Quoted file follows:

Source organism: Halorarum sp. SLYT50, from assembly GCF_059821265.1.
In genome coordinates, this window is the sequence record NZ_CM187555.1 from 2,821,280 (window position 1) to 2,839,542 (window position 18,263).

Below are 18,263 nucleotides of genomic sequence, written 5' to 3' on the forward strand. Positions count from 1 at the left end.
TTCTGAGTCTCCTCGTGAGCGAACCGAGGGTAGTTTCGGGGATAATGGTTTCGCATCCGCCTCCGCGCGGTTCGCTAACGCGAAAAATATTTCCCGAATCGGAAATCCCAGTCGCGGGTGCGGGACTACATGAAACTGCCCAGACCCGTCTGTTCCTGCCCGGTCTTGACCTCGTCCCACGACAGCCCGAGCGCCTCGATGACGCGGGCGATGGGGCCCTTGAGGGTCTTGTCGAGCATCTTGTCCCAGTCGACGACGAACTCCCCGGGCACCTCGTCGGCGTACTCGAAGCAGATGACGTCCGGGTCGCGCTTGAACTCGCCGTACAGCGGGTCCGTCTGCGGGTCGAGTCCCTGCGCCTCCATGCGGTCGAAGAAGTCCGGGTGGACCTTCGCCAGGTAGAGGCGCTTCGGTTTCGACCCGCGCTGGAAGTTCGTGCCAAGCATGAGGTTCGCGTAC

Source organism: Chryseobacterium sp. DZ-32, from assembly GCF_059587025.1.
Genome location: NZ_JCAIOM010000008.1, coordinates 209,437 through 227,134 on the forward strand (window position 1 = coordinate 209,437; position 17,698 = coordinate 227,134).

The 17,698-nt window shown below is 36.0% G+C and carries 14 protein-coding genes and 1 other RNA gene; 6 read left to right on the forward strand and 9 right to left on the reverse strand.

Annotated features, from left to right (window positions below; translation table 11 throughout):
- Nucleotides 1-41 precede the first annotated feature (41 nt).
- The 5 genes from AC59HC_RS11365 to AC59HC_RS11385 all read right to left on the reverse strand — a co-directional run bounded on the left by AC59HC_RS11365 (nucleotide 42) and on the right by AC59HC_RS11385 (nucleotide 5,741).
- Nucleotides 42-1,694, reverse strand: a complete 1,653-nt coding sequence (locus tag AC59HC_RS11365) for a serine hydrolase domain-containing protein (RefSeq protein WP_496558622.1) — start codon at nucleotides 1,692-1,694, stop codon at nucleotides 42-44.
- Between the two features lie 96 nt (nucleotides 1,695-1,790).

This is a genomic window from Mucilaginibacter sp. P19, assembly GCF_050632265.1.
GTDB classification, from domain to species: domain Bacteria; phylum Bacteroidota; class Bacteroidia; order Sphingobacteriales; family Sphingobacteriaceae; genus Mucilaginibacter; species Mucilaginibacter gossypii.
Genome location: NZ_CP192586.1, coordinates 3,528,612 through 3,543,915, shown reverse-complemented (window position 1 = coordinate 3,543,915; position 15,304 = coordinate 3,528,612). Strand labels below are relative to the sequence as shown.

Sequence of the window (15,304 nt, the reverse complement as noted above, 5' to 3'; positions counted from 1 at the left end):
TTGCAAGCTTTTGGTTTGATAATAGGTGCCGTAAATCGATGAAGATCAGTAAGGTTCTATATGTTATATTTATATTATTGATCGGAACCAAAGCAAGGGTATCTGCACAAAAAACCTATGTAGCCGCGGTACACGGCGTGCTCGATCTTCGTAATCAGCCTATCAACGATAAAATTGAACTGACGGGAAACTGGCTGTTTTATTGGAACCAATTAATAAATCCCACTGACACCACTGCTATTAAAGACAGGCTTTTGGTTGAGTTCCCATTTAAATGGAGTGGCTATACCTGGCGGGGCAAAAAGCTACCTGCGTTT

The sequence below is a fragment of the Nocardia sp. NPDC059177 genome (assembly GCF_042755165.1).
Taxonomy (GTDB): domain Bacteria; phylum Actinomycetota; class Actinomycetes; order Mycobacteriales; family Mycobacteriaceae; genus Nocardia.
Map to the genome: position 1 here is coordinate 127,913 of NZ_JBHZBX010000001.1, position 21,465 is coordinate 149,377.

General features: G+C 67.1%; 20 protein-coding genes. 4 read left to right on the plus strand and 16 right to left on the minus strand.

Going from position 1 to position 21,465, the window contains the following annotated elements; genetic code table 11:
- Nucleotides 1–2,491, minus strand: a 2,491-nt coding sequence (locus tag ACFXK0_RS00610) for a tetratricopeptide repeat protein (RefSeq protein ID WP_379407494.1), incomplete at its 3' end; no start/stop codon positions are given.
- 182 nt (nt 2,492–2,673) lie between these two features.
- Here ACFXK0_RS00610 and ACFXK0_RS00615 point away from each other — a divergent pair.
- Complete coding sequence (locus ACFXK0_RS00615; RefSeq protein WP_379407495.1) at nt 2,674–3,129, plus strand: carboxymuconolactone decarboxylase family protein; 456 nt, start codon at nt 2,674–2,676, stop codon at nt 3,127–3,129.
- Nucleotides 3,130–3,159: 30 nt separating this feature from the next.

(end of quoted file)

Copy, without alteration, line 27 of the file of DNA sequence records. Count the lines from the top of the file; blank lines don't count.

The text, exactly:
- Nucleotides 3,130–3,159: 30 nt separating this feature from the next.